Once the car was returned to him, Mac worked on the interior and designed the new upgrades that the car would soon receive. The convertible was hooked up with a hand-fabricated metal dashboard, which was painted to match the exterior and tie-in the existing interior colors as well. Already an established fabricator, Mac proceeded to the rear of the car, and gave it a one-of-a-kind metal boot, complete with running graphics. These modifications served as the foundation of the interior. The remainder of the interior was stitched up by Alex, and it featured suede and vinyl designs that followed the exterior's scheme.

Mac wanted this car to be different, so he called his club brother, Abel, to help him out. Since Able had access to some old school aircraft parts, he hooked Mac up with a pair of Pesco 777 Hydraulic pumps, Mini-tanks, and #6 slowdowns, which added to the vehicle's classic-themed appeal. Four switches now raise or lower the Chevy, through a pair of Hydro Air valves which help to control the set-up. The two-pump set-up is powered by four 31-series deep cycle batteries, which are hidden behind the molded panels that were painted to match the exterior of the car. The trunk also features a custom sound system, which Mac intricately incorporated into the trunk. Within the molded floorboards, Mac installed Pioneer subwoofers which were powered by a MTX amplifier, in a neatly wrapped and streamlined design. This sound system was not huge, but it was certainly enough to give Mac the sound that he wanted for those afternoon cruises. This is not Mac's first time in the Lowrider scene, as he has owned his fair share of cars in his lifetime, but this one is certainly gaining him some impressive accolades. Mac gave this car its official debut at the 2010 Grand National Roadster Show, where it took home top honors for Best Paint. This award was a special honor for Mac, since he was the primary painter, and it was a good look for the Lowrider Community as well. We hope to see more of Mac's "World Premier" in future shows, so keep your fingers crossed, as you might see him at an upcoming Lowrider event.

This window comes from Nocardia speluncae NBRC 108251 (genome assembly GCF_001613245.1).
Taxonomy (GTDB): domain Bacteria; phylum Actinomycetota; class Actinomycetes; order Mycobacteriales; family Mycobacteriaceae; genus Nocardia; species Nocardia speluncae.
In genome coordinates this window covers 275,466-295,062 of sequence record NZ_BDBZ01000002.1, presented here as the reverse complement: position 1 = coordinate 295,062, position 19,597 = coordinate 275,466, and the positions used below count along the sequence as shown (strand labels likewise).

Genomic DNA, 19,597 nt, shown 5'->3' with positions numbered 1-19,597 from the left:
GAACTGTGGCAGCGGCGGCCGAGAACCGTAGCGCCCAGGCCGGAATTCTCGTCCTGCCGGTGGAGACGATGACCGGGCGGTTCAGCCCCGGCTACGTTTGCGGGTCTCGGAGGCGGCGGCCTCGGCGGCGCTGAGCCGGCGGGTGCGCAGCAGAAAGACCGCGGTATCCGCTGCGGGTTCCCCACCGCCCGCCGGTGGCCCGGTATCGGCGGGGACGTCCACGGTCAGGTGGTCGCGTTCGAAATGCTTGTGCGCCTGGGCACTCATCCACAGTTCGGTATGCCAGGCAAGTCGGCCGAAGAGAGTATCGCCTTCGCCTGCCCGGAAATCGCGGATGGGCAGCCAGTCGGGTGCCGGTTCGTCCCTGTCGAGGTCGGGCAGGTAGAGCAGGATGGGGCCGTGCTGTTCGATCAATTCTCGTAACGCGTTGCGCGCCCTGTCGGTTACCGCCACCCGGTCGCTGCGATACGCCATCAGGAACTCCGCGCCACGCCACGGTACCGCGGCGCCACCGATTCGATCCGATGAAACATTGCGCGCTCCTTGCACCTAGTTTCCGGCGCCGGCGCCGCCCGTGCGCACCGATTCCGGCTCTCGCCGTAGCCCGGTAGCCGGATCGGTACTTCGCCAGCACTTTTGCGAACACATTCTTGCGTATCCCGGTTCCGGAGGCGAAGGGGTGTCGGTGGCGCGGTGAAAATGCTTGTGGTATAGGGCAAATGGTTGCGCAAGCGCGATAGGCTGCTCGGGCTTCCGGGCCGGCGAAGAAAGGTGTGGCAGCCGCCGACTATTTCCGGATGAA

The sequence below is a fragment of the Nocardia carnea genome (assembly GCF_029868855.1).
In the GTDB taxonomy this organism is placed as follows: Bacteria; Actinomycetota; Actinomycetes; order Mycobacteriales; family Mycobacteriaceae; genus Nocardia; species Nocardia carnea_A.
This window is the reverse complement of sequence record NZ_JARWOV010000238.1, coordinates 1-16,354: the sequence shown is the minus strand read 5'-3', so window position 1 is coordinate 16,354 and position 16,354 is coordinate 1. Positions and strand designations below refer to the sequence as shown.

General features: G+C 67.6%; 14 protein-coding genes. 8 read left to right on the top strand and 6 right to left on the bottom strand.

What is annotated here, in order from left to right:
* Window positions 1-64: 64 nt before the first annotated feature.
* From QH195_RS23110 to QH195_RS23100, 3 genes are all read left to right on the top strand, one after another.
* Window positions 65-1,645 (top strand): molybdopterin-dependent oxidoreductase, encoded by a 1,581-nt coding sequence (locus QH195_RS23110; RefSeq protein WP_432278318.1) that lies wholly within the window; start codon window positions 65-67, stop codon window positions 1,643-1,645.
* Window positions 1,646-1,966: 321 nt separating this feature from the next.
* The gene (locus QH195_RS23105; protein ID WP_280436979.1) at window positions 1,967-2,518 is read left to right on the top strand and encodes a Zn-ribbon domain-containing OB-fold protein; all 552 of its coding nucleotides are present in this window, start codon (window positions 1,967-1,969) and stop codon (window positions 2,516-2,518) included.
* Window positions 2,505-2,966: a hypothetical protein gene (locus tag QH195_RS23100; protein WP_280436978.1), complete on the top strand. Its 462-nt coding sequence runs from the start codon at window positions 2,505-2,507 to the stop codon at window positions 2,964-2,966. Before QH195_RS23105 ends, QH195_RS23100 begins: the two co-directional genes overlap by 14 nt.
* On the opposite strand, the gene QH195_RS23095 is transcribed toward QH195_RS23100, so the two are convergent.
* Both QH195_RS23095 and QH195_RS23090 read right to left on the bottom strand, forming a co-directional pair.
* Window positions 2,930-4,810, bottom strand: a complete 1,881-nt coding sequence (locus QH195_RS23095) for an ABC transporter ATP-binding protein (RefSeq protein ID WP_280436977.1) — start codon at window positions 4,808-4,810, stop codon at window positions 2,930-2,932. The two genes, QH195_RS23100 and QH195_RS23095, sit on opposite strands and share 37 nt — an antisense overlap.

The trunk also features a custom sound system, which Mac intricately incorporated into the trunk. Within the molded floorboards, Mac installed Pioneer subwoofers which were powered by a MTX amplifier, in a neatly wrapped and streamlined design. This sound system was not huge, but it was certainly enough to give Mac the sound that he wanted for those afternoon cruises. This is not Mac's first time in the Lowrider scene, as he has owned his fair share of cars in his lifetime, but this one is certainly gaining him some impressive accolades. Mac gave this car its official debut at the 2010 Grand National Roadster Show, where it took home top honors for Best Paint. This award was a special honor for Mac, since he was the primary painter, and it was a good look for the Lowrider Community as well. We hope to see more of Mac's "World Premier" in future shows, so keep your fingers crossed, as you might see him at an upcoming Lowrider event.

World Premier

Owner: Maclovio Garcia

Vehicle: 1975 Caprice

City/State: Northridge, CA

Club: Premier, Los Angeles

Paint: The convertible was based in a blue foundation, which was dressed with SEM and House of Kolor Candy's and Pearls. Mac also used some old school Murrano Pearls before shipping the car to Walt Prey for some old school pinstriping.

Engine: Stock 350 motor, accompanied by a 350 transmission. To allow the engine to breathe properly, an Edelbrock intake, as well as a billet chrome air cleaner were used.

Interior: The interior was sewn in suede and vinyl. The interior was also dressed up with a custom convertible boot, which was painted to match the dash that was already designed to tie-in to the interior designs.

Setup: A Pesco 777 Hydraulics set-up, featuring mini tanks, Hydro Air valves, and powered by four 31-series deep cycle batteries.

Tires: 155-80R13's

Wheels: 13x7-spoke Wire Wheels